How to handle feeling pressured into a relationship: 8 important tips

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In today’s technology-driven age, it seems like dating has gotten harder. In fact, a survey done by Pew Research indicates that most people are having trouble with dating—so if you feel like things have gotten harder when it comes to dating, you’re certainly not alone.

Online dating, social media, and even the simple distraction of having a smart device around constantly all make dating a little bit harder than it has been in the past.

Because it can be difficult to find the right person to start a relationship with, some people turn to be a little bit too pushy when it comes to putting a label on their relationship.

It seems like everyone has been in your position at some point—they like you, but you really aren’t that into them.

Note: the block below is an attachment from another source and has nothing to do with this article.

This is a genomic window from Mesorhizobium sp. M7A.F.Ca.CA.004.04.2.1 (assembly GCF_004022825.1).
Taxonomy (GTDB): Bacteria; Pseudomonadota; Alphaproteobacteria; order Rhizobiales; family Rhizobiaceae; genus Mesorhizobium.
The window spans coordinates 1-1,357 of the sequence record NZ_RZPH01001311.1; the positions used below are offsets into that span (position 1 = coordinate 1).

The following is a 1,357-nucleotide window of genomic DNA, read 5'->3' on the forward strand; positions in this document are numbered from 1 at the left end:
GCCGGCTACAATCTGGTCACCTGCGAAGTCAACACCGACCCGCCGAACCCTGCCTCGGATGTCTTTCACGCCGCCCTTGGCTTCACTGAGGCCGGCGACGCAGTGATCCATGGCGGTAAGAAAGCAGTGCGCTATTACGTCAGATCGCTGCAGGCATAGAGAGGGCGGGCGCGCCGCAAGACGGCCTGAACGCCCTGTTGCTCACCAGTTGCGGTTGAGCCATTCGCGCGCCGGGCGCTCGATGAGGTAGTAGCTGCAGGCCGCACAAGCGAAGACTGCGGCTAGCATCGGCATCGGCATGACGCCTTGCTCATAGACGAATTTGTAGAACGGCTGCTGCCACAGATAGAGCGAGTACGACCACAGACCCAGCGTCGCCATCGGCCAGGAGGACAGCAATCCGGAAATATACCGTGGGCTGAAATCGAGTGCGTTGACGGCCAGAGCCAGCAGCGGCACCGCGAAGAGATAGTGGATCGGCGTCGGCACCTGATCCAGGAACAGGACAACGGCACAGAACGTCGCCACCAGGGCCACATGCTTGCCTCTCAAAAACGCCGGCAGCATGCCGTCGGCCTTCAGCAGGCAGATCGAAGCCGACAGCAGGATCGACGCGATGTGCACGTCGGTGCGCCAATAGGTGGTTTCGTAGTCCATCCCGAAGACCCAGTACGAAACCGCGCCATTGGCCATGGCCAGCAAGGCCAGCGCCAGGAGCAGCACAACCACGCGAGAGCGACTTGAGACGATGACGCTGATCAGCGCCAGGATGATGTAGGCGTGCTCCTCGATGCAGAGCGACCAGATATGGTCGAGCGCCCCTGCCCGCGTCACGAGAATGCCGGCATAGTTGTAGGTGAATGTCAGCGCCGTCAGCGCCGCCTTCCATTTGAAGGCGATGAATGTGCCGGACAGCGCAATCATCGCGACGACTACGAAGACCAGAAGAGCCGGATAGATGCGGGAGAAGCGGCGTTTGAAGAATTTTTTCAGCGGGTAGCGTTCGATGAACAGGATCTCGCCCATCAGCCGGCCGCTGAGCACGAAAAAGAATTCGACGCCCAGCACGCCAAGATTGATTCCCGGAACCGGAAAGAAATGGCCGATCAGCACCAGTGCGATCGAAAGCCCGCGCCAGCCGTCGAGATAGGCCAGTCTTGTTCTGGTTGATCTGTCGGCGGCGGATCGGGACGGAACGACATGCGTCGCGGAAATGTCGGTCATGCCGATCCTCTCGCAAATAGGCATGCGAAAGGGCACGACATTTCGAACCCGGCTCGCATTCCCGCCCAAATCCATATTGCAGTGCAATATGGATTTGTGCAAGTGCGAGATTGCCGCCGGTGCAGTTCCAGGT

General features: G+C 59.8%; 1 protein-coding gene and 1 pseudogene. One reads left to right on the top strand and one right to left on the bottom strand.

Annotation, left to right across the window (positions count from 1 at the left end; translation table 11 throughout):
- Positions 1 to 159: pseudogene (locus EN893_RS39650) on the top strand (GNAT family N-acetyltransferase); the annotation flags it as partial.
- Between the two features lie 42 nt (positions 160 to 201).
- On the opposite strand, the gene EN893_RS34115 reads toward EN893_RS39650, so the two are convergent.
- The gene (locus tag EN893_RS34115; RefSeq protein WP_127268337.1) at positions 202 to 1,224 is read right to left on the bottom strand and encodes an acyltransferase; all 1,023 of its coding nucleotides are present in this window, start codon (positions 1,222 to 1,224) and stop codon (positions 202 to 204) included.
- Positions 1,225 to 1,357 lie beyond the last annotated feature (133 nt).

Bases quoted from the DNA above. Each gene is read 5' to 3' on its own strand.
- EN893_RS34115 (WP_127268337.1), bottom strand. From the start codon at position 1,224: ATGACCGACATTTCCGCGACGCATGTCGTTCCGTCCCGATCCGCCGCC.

You might think they are a great person, but they aren’t boyfriend or girlfriend material.

Or, maybe you just need to get to know that person a little better before you make the jump into being an “official” couple.

Whatever your circumstances, you can take a few steps to help you and your potential partner get on the same page.

Depending on the unique facts of your love life, any of the tips that we suggest might be a good option for your situation.

It’s Okay to Be Single!

Before we dive in, however, it is important to know that it’s okay to be single! In fact, today, roughly 50.2 percent of the American population is single (unmarried).

That is 128.6 million people, so if you want to remain single for the time being (or forever, for that matter), you are in good company.

Relationships are often about finding the right time to connect with the right person.